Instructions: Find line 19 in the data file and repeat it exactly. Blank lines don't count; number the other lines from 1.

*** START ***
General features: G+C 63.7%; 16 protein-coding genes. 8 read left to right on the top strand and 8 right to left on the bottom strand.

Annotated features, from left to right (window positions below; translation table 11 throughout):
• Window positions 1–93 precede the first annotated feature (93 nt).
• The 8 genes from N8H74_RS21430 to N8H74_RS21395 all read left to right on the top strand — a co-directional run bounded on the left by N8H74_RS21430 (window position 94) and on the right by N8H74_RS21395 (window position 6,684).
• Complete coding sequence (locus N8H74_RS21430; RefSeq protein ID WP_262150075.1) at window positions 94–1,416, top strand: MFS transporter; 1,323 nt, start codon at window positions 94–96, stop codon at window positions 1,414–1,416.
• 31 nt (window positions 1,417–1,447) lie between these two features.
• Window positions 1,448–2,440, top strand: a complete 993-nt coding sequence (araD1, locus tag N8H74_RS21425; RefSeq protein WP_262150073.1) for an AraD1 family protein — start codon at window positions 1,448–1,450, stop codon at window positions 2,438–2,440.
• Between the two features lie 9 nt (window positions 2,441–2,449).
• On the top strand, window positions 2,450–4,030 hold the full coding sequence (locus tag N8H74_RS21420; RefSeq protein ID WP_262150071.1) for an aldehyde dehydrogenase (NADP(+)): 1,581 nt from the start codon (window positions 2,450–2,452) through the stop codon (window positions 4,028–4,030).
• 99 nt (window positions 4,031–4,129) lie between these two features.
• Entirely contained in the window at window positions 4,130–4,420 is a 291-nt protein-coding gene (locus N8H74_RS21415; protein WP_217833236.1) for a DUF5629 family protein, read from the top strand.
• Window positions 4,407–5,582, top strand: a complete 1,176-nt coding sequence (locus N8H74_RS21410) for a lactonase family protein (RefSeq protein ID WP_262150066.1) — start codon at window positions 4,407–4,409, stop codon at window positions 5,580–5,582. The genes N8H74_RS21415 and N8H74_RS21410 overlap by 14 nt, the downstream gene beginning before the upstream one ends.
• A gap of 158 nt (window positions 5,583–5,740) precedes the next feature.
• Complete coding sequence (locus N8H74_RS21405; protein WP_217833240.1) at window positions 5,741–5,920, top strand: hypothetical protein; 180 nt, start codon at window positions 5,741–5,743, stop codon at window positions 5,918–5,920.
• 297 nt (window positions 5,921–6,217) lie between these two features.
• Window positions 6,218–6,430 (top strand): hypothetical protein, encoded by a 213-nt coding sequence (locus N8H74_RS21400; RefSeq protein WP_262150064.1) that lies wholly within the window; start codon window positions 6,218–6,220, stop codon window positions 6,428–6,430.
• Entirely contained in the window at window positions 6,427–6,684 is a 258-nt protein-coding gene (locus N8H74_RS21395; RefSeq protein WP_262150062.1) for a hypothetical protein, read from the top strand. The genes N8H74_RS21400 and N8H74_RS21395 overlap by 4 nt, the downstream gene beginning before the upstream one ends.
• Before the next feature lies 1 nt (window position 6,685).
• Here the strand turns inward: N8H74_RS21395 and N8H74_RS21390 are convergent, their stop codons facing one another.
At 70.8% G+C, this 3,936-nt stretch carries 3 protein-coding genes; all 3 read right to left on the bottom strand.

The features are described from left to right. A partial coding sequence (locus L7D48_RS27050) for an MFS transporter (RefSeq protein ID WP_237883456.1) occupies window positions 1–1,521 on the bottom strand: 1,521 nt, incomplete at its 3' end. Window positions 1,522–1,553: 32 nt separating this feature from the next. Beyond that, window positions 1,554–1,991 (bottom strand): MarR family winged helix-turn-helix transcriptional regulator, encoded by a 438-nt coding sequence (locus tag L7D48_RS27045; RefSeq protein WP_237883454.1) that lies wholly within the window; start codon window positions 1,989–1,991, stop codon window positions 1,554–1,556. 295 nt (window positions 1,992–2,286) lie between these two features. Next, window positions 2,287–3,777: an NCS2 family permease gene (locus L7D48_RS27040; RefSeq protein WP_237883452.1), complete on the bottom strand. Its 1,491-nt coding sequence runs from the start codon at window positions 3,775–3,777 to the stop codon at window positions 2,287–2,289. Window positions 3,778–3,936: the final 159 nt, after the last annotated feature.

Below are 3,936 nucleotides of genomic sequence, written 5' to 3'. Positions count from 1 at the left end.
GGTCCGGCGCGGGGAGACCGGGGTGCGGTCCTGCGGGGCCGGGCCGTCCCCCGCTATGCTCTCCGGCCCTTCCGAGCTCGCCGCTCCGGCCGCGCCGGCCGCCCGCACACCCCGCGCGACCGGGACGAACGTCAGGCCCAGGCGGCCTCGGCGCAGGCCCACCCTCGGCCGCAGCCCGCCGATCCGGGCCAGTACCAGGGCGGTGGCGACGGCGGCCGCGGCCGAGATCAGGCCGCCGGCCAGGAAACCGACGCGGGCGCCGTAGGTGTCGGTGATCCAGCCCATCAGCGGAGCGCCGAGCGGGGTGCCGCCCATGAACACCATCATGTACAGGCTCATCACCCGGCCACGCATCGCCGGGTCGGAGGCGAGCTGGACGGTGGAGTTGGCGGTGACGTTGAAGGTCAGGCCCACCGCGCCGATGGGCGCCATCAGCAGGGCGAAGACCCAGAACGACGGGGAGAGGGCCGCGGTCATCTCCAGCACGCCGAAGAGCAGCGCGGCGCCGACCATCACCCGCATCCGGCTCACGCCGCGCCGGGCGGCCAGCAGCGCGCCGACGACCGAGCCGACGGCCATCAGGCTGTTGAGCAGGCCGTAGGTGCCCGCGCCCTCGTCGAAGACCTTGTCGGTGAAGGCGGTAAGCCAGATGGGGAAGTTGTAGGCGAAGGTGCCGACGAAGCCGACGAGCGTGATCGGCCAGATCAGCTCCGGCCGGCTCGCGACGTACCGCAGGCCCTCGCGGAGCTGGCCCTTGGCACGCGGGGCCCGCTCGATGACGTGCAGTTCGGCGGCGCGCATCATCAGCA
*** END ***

• Here the strand turns inward: N8H74_RS21395 and N8H74_RS21390 are convergent, their stop codons facing one another.